The acerbic literary critic, Dorothy Parker, once chided Sinclair Lewis because “the thing he desires to believe is the thing he feels he knows to be true.” It doesn’t require much attention to realize things have not changed much.
“Hey, Bill, Bill, am I gonna check every statistic?” Donald Trump’s recent complaint to Bill O’Reilly were those of a man for whom facts were inconvenient to his bullying intentions. Trump’s litany of absurd and demonstrably inaccurate statements reflects his deliberate investment in volume over veracity. As Dorothy Parker reflected on Lewis, “he says it so loud and so hard that it sounds to him like the truth.” Ditto Trump, almost a century later.
But we expect that of candidates. Far more worrying is when we as citizens embrace the very same attitude, that the important thing is not whether a statement is true but whether we think it ought to be true. Nowhere is it more evident than social media during campaign season.
Daily I am bombarded with memes and tweets from people whose opinions I once considered thoughtful, supporting their political positions with the most obvious, often odious, factual misrepresentations. False statements which would take less than 30 seconds to fact check get re-tweeted, liked, shared, and posted solely because they affirm a preconceived bias. It is not a partisan disease. In my own small social media sampling I see it more often on display from the right than the left but not exclusively so.
We may simply have forgotten that by what we re-tweet, post, and share, we are all being judged as to our reliability as witnesses to truth.
And this is particularly so for people of faith of which I am one. It saddens me that many of my Christian friends are often the worst offenders when, regarding truth, we should be the best behaved. The most profound weakening of my own faith in recent years has been as a result of seeing other Christians whose influence I had once cherished prove themselves unreliable witnesses. Once bright lights have become dim bulbs not from personal moral failure but simply from the demeanor and imprudence with which they handle opposing opinions and willingly spread misinformation in support of their point of view.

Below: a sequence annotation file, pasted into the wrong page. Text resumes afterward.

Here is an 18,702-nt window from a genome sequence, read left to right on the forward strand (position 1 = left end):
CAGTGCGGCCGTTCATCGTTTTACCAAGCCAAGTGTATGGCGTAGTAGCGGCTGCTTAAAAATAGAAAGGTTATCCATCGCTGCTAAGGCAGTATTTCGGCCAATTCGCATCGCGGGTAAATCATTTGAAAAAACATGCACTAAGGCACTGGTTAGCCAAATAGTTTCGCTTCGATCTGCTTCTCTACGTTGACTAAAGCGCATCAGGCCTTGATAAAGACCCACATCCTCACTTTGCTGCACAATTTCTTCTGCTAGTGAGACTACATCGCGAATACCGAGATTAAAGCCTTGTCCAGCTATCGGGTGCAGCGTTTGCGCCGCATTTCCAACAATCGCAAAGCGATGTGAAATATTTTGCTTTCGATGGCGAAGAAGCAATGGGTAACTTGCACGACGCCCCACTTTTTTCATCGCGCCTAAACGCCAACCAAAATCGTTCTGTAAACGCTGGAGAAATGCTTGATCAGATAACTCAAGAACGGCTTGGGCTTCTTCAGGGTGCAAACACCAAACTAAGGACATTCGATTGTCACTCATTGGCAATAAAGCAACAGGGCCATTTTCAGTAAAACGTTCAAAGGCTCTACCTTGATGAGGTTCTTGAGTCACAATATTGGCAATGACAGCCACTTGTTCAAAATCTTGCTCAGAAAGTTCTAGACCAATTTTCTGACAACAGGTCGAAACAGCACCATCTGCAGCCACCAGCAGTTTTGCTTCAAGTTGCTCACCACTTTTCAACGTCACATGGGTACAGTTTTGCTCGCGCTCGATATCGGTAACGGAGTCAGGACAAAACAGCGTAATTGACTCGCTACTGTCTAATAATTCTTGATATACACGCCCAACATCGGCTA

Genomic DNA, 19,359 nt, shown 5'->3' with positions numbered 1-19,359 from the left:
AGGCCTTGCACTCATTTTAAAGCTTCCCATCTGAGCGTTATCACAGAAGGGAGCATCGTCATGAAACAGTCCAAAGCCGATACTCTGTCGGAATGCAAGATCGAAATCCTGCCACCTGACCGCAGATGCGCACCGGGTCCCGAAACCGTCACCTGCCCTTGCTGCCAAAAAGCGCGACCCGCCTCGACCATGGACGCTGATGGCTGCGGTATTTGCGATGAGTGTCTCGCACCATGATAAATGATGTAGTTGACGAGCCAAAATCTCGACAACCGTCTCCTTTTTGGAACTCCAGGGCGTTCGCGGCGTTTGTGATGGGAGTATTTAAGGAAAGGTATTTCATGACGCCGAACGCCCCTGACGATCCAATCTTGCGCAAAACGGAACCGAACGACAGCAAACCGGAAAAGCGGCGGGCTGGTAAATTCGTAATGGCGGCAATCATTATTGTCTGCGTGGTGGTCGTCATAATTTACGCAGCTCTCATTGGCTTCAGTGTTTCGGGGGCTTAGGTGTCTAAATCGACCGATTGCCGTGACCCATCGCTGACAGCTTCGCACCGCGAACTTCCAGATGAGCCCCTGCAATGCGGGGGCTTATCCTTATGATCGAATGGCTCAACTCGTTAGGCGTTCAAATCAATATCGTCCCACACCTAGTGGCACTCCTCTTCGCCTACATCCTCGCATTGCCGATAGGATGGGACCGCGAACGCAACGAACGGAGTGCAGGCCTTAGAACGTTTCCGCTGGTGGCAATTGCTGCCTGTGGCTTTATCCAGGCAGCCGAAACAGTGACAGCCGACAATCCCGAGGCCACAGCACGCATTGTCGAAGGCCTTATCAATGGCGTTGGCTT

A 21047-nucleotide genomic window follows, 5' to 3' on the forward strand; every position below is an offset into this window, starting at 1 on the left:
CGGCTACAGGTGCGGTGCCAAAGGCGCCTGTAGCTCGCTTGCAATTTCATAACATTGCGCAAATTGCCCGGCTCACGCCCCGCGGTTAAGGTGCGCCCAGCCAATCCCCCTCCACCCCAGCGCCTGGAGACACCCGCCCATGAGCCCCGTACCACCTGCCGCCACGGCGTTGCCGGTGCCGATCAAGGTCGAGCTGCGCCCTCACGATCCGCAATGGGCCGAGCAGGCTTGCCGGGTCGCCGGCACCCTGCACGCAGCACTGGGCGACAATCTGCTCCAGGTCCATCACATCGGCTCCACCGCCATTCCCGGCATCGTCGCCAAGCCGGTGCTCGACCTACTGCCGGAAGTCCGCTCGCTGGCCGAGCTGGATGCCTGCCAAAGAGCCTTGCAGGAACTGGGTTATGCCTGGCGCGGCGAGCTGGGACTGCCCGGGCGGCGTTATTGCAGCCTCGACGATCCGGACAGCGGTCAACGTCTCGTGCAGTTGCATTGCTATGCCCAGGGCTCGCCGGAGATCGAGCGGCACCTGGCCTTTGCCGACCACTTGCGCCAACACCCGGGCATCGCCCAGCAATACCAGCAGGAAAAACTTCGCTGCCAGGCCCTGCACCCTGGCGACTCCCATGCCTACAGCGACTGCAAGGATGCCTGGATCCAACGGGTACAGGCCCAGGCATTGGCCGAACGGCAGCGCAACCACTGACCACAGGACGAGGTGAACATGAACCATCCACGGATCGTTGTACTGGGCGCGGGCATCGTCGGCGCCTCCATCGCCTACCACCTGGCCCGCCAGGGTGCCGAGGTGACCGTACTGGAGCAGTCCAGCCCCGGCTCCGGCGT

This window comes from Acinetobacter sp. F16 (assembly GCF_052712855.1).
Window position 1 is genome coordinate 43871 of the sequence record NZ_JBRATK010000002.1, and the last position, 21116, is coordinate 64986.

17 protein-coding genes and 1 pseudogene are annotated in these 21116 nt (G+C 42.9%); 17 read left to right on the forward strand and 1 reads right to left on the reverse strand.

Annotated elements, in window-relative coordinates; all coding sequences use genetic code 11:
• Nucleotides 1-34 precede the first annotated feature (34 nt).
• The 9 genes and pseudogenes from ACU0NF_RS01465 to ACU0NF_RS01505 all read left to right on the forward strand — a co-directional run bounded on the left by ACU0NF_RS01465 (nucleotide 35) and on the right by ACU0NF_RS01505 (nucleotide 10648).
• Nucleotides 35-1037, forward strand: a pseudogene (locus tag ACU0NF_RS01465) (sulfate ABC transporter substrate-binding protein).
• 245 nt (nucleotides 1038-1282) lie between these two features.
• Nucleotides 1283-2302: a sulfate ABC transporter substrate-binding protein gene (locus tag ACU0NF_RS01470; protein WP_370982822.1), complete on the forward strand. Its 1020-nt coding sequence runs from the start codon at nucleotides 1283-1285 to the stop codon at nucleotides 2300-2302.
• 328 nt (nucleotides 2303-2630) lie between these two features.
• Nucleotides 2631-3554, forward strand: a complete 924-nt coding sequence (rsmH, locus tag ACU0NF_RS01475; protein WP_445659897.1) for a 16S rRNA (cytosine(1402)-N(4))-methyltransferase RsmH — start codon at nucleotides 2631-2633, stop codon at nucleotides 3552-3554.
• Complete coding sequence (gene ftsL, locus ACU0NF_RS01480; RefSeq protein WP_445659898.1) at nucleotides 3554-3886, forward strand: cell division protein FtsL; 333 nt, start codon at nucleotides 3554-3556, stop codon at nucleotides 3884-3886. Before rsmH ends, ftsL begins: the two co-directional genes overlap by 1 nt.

The Apostle Paul wrote “For God has not given us a spirit of fearfulness, but one of power, love, and sound judgment.” As we enter the quadrennial Christmastime before a presidential election perhaps now especially believers should ask themselves three questions before a sketchy re-tweet:
If my friends cannot trust me to show integrity with the facts of civil government, how can they trust me to tell them the truth about the Kingdom of God?
If I am so easily duped by propaganda and exaggeration, how can my friends believe I have good judgement about some obscure Jewish carpenter who lived 2,000 years ago?
If I rejoice in the vilification of those holding opposing views, how can I expect my friends to become curious about grace and lovingkindness?
Not all are spiritual believers, of course, but we all represent something, and whether as ambassadors of our God or simply our political persuasion, class, gender, ethnicity, or whatever, we are all being judged as to our reliability as witnesses to truth.
Americans have historically been hard headed and soft hearted, committed to the hard headed discipline of fairly evaluating competing ideas yet exhibiting that general compassion which de Tocqueville viewed as inherent in American individualism. Yet either from fear or from want of intellectual discipline we appear to be becoming soft headed and hard hearted, unopen to opposing ideas, unwilling to demand critical thinking from ourselves, and trusting invective instead of empathy.
When that happens we diminish ourselves as individuals and as a nation. So from now until the election, before I forward a meme or article or re-tweet a post, I am going to take an extra minute or two to reflect: Is it true? Is it helpful? How does it reflect on my reliability as a witness?
Call me out if I mess up.